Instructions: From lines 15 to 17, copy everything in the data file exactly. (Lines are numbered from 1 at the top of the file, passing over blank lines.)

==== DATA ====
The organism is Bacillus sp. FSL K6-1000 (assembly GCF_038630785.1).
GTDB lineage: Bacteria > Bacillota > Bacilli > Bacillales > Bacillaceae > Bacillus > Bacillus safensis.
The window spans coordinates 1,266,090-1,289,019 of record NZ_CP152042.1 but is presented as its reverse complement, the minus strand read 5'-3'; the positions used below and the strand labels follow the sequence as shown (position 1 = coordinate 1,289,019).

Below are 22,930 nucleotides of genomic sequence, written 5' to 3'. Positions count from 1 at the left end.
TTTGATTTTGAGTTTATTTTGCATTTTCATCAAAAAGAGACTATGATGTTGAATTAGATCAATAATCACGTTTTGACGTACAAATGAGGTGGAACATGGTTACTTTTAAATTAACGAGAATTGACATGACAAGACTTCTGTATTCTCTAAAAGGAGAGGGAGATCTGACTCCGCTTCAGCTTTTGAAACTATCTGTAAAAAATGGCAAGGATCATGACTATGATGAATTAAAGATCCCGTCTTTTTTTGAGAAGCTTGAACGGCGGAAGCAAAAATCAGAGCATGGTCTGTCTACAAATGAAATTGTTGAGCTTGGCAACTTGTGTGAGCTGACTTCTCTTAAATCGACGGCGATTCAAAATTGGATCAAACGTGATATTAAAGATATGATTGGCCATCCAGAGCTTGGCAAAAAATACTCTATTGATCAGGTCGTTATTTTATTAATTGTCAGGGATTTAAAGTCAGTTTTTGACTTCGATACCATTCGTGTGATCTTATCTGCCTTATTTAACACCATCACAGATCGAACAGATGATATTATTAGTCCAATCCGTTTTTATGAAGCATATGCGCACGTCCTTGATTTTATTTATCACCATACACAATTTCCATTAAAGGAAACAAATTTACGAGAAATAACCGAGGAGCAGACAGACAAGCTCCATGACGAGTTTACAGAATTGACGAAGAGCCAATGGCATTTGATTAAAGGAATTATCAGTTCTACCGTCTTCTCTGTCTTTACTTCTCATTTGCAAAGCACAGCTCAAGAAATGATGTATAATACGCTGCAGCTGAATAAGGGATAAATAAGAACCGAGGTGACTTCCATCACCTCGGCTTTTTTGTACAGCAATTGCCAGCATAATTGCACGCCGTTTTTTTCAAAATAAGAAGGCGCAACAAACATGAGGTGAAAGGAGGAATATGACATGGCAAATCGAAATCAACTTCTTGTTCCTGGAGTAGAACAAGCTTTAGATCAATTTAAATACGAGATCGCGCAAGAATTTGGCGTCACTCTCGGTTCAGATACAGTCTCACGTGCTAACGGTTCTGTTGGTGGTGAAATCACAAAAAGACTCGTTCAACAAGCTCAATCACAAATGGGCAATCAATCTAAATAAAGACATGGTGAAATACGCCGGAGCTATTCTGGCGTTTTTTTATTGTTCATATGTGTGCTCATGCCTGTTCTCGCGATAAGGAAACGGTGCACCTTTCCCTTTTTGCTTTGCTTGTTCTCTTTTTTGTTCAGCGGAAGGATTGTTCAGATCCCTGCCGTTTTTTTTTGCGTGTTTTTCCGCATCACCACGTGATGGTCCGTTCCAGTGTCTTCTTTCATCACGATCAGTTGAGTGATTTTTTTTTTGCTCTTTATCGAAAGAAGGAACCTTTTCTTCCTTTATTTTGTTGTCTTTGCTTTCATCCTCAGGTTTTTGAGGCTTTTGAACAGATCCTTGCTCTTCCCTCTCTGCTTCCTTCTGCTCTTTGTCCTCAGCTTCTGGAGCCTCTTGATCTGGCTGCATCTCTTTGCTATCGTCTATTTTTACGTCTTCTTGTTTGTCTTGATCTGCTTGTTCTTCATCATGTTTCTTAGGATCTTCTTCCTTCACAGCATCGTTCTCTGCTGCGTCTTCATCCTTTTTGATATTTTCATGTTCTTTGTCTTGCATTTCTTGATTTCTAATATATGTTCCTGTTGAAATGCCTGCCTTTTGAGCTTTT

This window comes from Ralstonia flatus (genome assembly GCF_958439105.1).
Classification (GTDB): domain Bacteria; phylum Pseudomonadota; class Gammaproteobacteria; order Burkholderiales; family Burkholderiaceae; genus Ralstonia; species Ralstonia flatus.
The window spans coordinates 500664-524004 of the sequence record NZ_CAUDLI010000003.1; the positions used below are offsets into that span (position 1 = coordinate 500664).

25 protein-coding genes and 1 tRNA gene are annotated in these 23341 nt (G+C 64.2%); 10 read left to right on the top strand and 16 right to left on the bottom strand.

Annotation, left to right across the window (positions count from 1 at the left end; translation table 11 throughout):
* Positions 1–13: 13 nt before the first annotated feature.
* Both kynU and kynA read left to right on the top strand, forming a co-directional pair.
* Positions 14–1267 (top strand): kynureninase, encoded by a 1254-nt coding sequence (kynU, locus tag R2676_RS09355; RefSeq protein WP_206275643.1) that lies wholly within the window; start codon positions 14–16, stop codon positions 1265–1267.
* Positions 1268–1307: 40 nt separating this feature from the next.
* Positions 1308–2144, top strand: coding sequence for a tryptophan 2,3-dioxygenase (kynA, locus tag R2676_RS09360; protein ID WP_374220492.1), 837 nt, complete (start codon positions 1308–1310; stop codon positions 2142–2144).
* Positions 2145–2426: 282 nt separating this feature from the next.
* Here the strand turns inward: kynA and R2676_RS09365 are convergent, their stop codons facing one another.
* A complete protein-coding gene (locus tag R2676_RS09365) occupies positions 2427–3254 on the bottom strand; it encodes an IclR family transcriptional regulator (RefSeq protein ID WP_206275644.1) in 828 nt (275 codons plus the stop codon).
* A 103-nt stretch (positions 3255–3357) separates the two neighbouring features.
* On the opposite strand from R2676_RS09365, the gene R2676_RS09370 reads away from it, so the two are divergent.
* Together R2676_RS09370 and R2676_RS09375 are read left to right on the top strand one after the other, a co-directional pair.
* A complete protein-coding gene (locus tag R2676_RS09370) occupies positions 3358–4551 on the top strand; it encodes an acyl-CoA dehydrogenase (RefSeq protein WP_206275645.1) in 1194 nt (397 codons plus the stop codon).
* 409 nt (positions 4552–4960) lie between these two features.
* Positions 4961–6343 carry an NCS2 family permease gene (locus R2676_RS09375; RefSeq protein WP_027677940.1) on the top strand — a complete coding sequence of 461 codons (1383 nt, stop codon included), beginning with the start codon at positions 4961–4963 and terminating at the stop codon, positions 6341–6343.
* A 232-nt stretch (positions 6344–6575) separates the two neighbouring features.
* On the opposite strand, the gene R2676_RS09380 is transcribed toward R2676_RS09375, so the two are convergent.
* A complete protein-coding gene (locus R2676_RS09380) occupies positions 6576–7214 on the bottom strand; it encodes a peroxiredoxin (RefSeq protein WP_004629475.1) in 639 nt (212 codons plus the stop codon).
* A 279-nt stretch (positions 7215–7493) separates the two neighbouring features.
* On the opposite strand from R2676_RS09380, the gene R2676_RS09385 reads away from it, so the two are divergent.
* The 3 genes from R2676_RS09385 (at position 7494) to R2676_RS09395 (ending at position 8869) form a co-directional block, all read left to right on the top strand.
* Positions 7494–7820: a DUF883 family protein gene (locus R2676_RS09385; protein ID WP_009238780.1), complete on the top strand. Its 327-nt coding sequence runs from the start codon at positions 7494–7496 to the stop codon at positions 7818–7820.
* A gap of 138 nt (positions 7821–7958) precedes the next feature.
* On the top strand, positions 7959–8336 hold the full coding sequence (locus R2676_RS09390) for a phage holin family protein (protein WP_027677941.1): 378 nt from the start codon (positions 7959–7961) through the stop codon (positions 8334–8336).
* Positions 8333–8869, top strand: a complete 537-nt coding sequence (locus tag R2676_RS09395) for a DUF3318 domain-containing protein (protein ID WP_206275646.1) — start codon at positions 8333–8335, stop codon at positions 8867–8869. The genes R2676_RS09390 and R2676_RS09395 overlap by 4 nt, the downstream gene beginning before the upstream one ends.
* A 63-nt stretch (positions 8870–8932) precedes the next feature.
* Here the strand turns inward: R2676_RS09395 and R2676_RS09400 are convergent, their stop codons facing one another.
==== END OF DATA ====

* Positions 1308–2144, top strand: coding sequence for a tryptophan 2,3-dioxygenase (kynA, locus tag R2676_RS09360; protein ID WP_374220492.1), 837 nt, complete (start codon positions 1308–1310; stop codon positions 2142–2144).
* Positions 2145–2426: 282 nt separating this feature from the next.
* Here the strand turns inward: kynA and R2676_RS09365 are convergent, their stop codons facing one another.